“Secretary of State Antony Blinken made an unannounced visit to Baghdad on Sunday, sending a message to Iran and its proxies about the Biden administration’s commitment to defending its partners and U.S. personnel amid concerns of a wider conflict,” the New York Times reports.
“The U.S. is rushing to support Middle East leaders facing domestic turmoil over the Israel-Hamas conflict, with Secretary of State Antony Blinken making two surprise visits Sunday to the West Bank and Iraq, as the Biden administration comes under pressure to secure a pause in fighting and ease regional tensions,” the Wall Street Journal reports.
“The unannounced stops, first to the West Bank city of Ramallah, and then to Iraq’s capital, Baghdad, followed a summit of Arab leaders Saturday in Jordan, where Blinken reassured Middle East allies that the U.S. would work to keep the conflict from spreading and help Palestinian civilians caught in the unfolding humanitarian crisis.”
Punchbowl News: “There are 12 days until the government runs out of money and if you’re a member of the House, you should be at least slightly nervous.”
“Speaker Mike Johnson, who is beginning his second full week on the job, probably has to move a government funding bill this week in order to avert a shutdown when funding expires Nov. 17.”
“Johnson hasn’t shared much with his leadership team. The GOP whip operation is not currently in action at all. Remember, when GOP speakers move government funding bills, the majority leader and whip operation typically hold listening sessions and begin to work the vote days — if not weeks — in advance. That hasn’t happened yet.”
The Washington Post says Johnson is pursuing a “two-track strategy” passing appropriations bills and working to avoid a shutdown, but is struggling on both fronts.
House Republicans are unlikely to try passing a stopgap funding bill this week, Punchbowl News reports. Funding runs out Nov. 17. If the House doesn’t pass a CR this week, Congress will come right up against the government funding deadline next week. Speaker Mike Johnson’s leadership team is considering a “laddered CR,” which funds individual agencies on a rolling basis.
Washington Post: Expect a rough two weeks for Speaker Johnson.
Punchbowl News: “To hear Senate Republicans tell it, they want to find every possible way to break Sen. Tommy Tuberville’s (R-AL) military promotions blockade before resorting to a temporary patch proposed by Democrats.”
“But unless Tuberville suddenly relents — the equivalent of Hell freezing over — what they’re really doing is laying the groundwork for an eventual vote in favor of the Democratic resolution that would allow multiple promotions to be approved in tandem.”
“In the coming days, Republicans — who say the resolution would amount to setting a dangerous precedent — will attempt to show that they’ve exhausted every possible option and were forced into backing it. And that will mean putting Tuberville’s intransigence on full display.”
Playbook: “With less than two weeks until government funding expires, Speaker Mike Johnson appears to be pursuing a collision course with Democrats over the continuing resolution Congress will need to quickly pass.”
“We’re told by a senior GOP aide that Johnson is prepared to discuss three potential paths at tomorrow morning’s Republican Conference meeting: (1) a clean CR into early next year, (2) a CR with across-the-board spending cuts, defense excepted, or (3) the ‘laddered’ CR Johnson floated last week, which would stagger the funding deadlines for various government agencies.”
“Only option 1 is going to get any cooperation from Democrats, and so far Johnson hasn’t been the go-along-to-get-along type, meaning we could be on track for a pre-Thanksgiving showdown.”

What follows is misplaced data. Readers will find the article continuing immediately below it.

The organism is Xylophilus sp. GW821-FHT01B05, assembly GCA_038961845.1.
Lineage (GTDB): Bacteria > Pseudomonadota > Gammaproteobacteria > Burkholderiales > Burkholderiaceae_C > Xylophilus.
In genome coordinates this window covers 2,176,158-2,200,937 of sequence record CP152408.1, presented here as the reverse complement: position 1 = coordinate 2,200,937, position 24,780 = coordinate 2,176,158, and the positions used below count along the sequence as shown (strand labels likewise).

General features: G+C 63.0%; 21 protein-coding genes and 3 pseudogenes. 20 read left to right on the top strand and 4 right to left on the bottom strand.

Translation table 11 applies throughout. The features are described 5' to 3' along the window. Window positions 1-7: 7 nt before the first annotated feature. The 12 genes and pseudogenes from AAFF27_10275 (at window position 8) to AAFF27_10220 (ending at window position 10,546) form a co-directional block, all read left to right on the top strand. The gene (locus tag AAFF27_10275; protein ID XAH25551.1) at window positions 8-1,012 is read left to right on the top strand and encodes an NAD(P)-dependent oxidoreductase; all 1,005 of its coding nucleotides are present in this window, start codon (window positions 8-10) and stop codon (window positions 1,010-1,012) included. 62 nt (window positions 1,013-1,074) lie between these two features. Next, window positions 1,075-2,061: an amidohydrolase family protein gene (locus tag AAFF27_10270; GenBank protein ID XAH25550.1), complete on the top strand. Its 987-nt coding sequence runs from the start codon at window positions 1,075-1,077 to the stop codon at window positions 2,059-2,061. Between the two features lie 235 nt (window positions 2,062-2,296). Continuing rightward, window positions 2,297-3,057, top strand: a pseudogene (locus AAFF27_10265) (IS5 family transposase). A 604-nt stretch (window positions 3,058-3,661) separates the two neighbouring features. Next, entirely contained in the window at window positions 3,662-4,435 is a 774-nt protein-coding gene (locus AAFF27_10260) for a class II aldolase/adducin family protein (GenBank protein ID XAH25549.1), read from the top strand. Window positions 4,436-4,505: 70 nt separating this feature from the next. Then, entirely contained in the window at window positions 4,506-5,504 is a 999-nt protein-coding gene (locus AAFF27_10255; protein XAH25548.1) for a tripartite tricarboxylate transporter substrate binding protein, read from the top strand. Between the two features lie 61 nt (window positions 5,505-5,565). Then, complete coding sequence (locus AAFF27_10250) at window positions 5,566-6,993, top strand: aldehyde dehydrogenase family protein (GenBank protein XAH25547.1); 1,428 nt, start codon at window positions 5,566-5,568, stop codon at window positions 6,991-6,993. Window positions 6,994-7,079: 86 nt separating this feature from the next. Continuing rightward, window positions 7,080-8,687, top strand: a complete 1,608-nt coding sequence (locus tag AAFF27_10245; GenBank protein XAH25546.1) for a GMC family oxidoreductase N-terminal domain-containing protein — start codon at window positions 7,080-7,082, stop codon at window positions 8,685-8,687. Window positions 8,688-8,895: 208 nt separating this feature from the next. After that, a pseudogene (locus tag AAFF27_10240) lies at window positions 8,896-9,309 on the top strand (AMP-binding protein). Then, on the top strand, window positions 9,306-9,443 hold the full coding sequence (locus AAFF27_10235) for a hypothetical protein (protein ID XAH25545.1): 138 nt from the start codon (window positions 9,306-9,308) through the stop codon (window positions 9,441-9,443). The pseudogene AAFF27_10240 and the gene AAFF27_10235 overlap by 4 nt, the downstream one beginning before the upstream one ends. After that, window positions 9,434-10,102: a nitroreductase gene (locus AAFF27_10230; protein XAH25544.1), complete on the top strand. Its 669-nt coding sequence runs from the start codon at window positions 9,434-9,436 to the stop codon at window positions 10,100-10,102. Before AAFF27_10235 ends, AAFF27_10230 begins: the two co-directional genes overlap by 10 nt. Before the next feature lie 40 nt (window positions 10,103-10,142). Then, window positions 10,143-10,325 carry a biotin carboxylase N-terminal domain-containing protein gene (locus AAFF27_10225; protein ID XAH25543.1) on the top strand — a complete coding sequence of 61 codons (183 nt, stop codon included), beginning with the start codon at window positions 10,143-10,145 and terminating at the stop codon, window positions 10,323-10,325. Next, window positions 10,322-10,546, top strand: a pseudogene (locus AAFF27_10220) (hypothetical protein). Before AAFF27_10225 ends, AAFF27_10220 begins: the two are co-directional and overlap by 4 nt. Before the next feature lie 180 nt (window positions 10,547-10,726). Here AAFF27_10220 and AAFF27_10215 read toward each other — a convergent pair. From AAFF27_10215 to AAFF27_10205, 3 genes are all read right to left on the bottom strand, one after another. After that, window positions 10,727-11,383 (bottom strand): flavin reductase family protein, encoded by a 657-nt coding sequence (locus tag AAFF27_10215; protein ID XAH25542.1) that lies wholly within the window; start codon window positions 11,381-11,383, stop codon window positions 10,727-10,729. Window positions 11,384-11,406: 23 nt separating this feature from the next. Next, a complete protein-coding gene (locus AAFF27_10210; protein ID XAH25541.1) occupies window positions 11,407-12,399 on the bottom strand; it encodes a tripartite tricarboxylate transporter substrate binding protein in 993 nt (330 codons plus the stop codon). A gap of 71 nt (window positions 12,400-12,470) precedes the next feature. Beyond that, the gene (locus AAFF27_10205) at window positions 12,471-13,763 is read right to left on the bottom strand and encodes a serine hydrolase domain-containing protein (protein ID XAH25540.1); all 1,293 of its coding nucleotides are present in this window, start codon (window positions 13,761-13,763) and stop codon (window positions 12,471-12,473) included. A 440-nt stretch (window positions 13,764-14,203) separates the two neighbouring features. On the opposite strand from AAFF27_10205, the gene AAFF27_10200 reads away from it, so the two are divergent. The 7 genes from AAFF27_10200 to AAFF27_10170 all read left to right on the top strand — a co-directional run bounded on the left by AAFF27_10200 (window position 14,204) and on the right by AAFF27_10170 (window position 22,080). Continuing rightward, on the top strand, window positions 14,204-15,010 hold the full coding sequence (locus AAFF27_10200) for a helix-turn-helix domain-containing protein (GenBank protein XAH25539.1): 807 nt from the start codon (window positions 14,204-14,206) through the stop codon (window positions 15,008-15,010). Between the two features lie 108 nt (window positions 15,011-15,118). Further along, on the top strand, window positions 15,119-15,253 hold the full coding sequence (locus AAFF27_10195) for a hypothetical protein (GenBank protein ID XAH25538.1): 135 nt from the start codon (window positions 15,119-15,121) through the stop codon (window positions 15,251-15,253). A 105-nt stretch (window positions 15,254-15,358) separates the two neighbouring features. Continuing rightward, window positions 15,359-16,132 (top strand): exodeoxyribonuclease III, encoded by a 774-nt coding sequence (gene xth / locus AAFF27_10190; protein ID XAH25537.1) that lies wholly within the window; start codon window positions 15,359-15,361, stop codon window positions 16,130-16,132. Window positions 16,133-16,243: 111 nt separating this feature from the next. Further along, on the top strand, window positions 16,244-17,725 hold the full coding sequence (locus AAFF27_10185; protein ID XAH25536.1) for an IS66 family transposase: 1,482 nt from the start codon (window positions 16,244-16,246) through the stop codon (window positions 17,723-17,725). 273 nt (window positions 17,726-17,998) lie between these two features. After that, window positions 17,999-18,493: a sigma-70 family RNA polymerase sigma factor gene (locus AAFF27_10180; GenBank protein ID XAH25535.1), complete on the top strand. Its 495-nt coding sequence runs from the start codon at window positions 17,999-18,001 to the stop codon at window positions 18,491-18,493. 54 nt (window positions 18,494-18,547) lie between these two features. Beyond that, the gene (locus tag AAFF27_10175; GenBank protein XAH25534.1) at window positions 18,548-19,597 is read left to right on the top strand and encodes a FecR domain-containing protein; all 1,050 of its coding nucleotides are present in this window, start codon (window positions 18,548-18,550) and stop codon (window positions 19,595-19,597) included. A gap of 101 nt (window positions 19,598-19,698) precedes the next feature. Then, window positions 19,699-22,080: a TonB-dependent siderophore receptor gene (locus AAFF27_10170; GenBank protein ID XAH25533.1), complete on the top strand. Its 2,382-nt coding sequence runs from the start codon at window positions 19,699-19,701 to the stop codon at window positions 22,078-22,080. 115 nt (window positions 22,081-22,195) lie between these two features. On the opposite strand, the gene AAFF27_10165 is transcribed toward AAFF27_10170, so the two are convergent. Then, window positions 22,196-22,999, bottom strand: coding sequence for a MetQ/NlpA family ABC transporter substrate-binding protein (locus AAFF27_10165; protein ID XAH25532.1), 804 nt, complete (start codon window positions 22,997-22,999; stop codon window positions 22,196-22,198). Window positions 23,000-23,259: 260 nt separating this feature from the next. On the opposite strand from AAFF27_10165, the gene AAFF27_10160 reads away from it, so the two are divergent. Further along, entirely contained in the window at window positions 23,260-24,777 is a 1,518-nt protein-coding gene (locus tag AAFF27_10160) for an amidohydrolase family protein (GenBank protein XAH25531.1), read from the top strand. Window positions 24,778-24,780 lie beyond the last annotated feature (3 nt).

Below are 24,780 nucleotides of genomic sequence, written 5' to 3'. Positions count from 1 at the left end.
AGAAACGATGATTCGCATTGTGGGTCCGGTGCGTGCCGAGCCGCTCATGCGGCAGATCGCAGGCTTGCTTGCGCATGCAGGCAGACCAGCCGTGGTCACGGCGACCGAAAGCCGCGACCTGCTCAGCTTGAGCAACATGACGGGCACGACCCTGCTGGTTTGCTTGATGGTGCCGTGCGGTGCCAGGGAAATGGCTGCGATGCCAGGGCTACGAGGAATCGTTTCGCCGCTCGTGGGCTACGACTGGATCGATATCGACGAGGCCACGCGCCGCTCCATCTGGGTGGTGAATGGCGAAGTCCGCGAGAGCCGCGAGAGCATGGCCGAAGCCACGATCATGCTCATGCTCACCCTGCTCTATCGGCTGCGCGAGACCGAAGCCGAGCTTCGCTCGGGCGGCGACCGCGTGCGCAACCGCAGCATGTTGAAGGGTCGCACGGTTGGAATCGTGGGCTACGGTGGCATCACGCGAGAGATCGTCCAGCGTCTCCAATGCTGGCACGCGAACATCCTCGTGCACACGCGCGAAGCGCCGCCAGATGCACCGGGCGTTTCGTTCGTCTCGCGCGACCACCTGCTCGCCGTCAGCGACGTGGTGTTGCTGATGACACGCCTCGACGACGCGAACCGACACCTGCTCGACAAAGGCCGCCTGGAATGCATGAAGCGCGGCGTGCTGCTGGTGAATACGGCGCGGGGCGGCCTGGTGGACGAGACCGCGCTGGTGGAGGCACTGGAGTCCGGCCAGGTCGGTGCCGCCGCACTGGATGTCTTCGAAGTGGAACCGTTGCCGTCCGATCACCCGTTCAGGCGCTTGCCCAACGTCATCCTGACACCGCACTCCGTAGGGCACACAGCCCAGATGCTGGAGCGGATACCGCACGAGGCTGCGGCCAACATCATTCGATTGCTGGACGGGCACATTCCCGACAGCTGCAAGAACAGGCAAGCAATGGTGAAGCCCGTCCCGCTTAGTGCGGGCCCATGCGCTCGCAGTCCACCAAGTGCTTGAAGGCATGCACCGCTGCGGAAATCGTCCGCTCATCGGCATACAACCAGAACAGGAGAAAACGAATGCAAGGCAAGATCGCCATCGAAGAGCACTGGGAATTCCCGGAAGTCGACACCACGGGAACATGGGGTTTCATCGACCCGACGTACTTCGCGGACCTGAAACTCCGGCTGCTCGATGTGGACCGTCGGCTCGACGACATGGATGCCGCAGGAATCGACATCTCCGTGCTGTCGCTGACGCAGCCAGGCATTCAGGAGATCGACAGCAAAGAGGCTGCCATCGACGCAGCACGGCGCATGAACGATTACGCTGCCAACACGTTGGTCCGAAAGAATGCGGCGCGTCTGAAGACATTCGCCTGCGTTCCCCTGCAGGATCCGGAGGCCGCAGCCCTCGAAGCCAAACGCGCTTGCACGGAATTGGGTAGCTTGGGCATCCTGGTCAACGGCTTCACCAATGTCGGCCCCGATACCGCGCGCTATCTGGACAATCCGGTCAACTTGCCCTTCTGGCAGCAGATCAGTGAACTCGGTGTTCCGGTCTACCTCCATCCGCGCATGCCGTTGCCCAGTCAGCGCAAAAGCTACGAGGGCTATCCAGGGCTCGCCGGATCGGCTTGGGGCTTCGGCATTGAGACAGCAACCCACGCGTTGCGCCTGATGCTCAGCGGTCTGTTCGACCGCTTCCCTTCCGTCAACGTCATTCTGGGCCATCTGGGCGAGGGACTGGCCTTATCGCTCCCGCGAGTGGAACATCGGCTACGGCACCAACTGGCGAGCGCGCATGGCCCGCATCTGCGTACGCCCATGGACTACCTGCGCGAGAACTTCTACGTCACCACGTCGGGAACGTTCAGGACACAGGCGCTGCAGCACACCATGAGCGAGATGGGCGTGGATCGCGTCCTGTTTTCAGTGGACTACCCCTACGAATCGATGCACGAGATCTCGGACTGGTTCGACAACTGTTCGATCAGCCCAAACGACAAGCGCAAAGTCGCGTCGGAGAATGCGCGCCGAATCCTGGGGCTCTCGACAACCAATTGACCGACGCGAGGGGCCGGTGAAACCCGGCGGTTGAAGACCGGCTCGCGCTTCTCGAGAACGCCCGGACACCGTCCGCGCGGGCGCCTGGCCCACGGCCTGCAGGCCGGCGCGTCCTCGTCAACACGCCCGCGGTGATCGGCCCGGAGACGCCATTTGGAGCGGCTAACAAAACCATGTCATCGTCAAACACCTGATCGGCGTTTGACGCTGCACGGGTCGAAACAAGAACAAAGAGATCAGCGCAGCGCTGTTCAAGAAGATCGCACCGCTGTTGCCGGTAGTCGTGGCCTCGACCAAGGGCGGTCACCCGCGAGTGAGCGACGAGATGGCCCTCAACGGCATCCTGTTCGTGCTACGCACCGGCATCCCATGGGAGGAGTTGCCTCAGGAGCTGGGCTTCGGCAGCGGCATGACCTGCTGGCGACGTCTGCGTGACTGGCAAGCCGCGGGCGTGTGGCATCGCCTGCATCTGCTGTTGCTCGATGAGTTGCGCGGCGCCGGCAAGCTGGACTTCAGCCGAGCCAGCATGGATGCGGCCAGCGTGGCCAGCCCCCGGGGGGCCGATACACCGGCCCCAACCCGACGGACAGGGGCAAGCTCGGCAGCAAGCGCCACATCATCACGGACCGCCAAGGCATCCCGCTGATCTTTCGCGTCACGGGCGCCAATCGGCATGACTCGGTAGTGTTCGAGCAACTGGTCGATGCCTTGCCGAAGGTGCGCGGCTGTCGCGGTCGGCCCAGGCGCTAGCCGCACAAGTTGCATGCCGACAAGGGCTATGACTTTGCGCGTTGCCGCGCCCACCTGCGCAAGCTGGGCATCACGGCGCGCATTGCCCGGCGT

“Sensitive personal information like the apparent home addresses and health conditions of thousands of active-duty US military personnel can be bought cheaply online from so-called data brokers, according to a study published Monday by Duke University researchers,” CNN reports.
“The researchers could shop for data on servicemembers based on geolocation, including whether they lived or work near Fort Bragg, Quantico or other sensitive military locations. In some cases, they were able to buy the data for as cheap as $0.12 per record.”
Rep. George Santos (R-NY) “refused to take off the table a potential plea deal with the federal government and acknowledged mistakes in his handling of key issues outlined in the criminal indictments against him even as he forcefully defended himself,” CNN reports.
“House Majority Leader Steve Scalise (R-LA) on Sunday repeatedly did not answer whether or not the 2020 election was not stolen when questioned by ABC News’ George Stephanopoulos,” Axios reports.
Virginia Gov. Glenn Youngkin (R) acknowledged President Biden was “legitimately elected president” as Republicans continue to be peppered with questions about whether the 2020 election was legitimate, The Hill reports.
Said Youngkin: “Well, I’ve consistently said that Joe Biden was legitimately elected president. He’s sleeping in the White House. I wish he weren’t.”
Speaker Mike Johnson avoided the question of whether he has a bank account, only saying he was a “man of modest means,” the Daily Beast reports.
Johnson “admitted that he and his son monitored each other’s porn intake in a resurfaced clip from 2022,” Rolling Stone reports. Johnson talked in a video about how he installed “accountability software” on his devices in order to abstain from internet porn.
Said Johnson: “It scans all the activity on your phone, or your devices, your laptop, what have you; we do all of it.”
He added: “It sends a report to your accountability partner. My accountability partner right now is Jack, my son. He’s 17. So he and I get a report about all the things that are on our phones, all of our devices, once a week. If anything objectionable comes up, your accountability partner gets an immediate notice. I’m proud to tell ya, my son has got a clean slate.”
Rep. Cory Mills (R-FL) claimed that “paid actors” are pretending to be killed in the Israel-Hamas war.
Said Mills: “What the mainstream media is saying about the indiscriminate fire and the actors—I mean you literally have paid actors who are pretending to be killed, pretending to be treated.”